Our February Wrap-up

Overall this has been a dry month as Februaries go; we have gotten less than half the usual rain and snow for the month; indeed, none of the snow we got lasted long enough to accumulate.  However, you wouldn’t know it from this week’s weather.  For the past two days we have been getting a mixture of rain, sleet and snow, as if nature is trying to make up for the shortfall.  I don’t think the precipitation will catch up, though, inasmuch as the last day of the month is tomorrow.

Last week Leive decided to send a gift package to her sister in the Philippines, what they call a balikbayan box.  One of the items going in the box is her old laptop, the one our silly parrot claimed as his own.  Don’t worry, I now entertain Brin-Brin with the tablet I got last month.  Anyway, my part in this was to erase Leive’s stuff off the hard drive by reformatting it, and installing some programs I believe the in-laws can use.  I got done with that task yesterday, but the hard drive kept giving me error messages, so I expect it will fail very soon; I hope they can repair or replace it.

In the past I used to talk quite a bit here about political news; I haven’t said much lately because I am disgusted at how they run things in Washington, and because I feel shut out of the whole process.  Neither the Democrats nor mainstream Republicans represent me; about the only politicians that do are the handful of Tea Party Republicans in Congress.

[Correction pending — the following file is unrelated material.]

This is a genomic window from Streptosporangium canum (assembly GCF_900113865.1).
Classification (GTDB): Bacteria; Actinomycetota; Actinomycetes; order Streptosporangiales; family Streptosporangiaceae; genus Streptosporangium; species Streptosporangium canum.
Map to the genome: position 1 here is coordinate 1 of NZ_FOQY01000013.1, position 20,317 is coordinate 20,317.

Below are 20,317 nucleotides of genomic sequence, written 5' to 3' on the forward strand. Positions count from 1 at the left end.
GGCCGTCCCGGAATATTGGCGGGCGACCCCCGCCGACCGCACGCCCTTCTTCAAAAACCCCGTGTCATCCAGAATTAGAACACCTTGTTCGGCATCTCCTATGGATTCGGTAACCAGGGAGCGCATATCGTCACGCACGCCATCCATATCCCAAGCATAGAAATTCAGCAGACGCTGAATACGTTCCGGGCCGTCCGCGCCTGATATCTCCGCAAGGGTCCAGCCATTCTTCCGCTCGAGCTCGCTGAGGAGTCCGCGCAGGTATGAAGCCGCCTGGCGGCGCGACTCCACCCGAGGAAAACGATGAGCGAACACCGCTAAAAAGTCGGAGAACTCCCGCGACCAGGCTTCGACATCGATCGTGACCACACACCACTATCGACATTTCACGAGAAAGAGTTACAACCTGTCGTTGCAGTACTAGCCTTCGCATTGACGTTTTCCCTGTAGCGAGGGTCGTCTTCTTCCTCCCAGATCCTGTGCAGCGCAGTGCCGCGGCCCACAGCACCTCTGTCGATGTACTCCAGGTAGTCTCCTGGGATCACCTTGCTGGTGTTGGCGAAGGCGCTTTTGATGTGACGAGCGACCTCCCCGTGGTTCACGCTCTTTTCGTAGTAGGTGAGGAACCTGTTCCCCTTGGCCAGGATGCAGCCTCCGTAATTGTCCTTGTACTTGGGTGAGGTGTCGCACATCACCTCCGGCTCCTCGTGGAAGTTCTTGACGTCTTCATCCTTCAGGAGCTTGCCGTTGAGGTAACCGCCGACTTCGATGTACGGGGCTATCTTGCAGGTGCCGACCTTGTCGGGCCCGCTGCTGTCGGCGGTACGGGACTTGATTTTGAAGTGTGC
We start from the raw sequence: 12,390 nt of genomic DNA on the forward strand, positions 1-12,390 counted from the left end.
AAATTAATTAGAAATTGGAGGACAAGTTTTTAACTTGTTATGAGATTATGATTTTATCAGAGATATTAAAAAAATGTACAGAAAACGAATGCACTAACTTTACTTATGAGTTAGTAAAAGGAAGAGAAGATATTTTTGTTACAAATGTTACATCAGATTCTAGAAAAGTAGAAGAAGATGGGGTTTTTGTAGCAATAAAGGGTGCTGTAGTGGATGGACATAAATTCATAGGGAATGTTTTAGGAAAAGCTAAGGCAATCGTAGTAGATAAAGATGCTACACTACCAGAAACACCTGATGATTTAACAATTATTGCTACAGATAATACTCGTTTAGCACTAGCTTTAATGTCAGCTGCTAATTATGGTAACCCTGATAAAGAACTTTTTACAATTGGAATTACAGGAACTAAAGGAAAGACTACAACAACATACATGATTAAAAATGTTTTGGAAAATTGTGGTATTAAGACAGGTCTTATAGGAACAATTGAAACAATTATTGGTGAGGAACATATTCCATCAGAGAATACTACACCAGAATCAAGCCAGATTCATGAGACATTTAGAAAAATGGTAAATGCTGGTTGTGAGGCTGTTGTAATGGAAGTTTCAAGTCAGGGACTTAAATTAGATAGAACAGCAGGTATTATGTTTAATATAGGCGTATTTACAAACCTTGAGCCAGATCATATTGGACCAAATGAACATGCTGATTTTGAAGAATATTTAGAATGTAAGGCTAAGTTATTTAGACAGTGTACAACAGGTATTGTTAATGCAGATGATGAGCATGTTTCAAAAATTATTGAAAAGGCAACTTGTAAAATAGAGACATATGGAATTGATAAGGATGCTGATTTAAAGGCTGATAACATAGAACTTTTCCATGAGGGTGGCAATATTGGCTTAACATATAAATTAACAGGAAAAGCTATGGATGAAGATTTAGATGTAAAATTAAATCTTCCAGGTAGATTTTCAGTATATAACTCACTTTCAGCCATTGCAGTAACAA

Yesterday Chuck Hagel won the Senate vote to become the next Secretary of Defense, despite his dismal performance at the confirmation hearings.  What surprised me is that Kentucky’s Rand Paul was one of the four Republicans who voted for Hagel.  Because Rand Paul is also one of the Tea Party Republicans I mentioned above, I demand an explanation for his vote; has he picked up some kooky ideas from his father?

And so Hagel joins the list of incompetent leaders in Washington that have made our government an “ineptocracy.”  He’s not qualified to be Defense Secretary, Eric Holder is not qualified to be Attorney General, Barack Obama is not qualified to be president, etc.  It looks like the individual most qualified for his job is Joe Biden; what a frightening thought.

Speaking of incompetence, our new Secretary of State made his contribution.  In Germany John Kerry said in a speech that because of America’s freedoms, US citizens have the right to be stupid.  No thanks, Mr. Kerry.  You have shown more than one example of stupidity (remember the picture below?), but where I come from, it’s not smart to be dumb.  Acting stupid may be all right if those who do so have to suffer the consequences, but it’s liberals like you that are doing away with that, so in effect, we are encouraging a dumber society.  Arrgh, who votes for clowns like these anyway?


A Good Night For Kentucky

Last night was Oscar Night, as you probably know.  Normally I don’t give it any attention, feeling it is one of the dullest nights of the year, but because so many Kentuckians were nominated, I checked the news this morning to see how it turned out.

Whatever else you can say, you have to admit Kentucky won.  Jennifer Lawrence, the best actress, is from Louisville.  Daniel Day Lewis, the best actor, played Abraham Lincoln, probably the most important person ever born in Kentucky.  And George Clooney won an award for his part in “Argo”; he was born in Lexington.

“The Lords of Avaris” in Central Kentucky

This afternoon, among other things, I visited a used bookstore two and a half miles from my house; they always have interesting books, and I hadn’t been there in a few months.  Of course I checked out the world history books, and found a big surprise – they had three copies of David Rohl’s book “The Lords of Avaris!”